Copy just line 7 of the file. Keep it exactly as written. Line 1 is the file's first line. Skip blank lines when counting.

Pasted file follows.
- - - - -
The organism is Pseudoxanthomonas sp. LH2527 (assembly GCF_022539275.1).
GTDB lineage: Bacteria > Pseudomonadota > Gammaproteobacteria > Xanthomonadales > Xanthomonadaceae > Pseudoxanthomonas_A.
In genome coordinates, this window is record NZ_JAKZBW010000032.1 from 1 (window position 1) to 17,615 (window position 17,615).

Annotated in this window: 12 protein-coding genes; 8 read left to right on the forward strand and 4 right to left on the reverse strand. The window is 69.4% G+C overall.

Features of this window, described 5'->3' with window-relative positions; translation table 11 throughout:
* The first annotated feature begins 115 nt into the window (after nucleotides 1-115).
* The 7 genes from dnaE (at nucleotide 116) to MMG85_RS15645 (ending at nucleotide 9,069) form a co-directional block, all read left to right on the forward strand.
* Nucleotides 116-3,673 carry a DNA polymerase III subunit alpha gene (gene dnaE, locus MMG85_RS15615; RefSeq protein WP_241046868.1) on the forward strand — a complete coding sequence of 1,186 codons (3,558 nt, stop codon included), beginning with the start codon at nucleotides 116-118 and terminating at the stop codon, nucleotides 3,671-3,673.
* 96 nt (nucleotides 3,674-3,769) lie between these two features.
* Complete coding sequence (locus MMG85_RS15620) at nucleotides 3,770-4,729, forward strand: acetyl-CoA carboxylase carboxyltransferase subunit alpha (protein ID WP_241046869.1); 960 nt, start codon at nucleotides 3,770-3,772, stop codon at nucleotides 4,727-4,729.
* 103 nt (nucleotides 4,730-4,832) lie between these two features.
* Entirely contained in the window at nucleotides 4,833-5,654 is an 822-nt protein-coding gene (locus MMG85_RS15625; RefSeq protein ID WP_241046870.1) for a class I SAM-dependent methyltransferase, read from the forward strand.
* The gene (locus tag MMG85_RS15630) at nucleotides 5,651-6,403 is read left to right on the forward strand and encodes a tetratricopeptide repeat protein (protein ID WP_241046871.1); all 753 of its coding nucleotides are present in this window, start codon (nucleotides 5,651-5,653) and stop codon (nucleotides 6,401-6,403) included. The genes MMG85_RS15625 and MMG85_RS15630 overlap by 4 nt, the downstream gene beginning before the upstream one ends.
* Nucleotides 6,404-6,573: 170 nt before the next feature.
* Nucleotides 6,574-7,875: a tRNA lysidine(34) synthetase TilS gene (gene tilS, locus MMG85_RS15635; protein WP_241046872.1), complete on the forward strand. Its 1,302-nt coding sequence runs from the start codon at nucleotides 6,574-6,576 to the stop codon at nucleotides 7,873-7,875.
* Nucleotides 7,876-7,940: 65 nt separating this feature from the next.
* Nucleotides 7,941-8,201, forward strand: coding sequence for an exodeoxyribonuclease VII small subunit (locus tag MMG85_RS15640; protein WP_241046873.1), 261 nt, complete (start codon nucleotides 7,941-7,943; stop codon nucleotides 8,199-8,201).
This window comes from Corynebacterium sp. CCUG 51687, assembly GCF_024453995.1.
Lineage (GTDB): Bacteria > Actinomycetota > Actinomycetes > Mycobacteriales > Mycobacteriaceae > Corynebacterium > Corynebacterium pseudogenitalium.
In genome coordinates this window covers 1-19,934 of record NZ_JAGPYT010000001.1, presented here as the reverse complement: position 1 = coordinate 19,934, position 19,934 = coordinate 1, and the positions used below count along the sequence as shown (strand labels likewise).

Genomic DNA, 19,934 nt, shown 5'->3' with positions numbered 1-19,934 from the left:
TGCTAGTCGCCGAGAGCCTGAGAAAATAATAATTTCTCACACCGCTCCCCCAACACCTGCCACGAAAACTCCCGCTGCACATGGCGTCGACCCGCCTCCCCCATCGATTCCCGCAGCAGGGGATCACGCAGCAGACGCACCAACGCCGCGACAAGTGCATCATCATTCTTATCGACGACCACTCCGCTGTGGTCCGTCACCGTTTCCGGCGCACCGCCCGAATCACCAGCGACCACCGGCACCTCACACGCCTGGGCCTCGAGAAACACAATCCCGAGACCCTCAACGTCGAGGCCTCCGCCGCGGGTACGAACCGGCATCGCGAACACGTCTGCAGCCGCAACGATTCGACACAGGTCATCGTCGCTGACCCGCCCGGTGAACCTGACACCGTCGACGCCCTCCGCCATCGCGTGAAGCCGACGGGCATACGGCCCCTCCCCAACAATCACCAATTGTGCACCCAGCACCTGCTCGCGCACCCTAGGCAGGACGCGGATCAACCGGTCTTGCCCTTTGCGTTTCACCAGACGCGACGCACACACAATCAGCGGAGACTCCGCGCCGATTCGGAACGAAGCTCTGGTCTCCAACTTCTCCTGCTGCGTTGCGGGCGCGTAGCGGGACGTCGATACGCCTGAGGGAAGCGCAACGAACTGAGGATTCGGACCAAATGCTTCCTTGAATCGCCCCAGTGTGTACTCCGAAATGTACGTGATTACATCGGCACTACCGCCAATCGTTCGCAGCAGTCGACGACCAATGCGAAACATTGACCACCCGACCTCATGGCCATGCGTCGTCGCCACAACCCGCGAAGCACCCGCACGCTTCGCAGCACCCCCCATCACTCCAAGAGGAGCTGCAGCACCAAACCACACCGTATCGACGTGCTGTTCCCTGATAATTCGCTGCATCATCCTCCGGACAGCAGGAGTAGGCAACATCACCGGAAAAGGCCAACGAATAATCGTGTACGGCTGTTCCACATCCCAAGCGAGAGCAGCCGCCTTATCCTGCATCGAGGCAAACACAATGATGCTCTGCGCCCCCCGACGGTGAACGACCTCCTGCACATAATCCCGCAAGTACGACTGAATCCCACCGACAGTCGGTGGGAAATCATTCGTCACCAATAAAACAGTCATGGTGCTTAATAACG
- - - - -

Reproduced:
* The 7 genes from dnaE (at nucleotide 116) to MMG85_RS15645 (ending at nucleotide 9,069) form a co-directional block, all read left to right on the forward strand.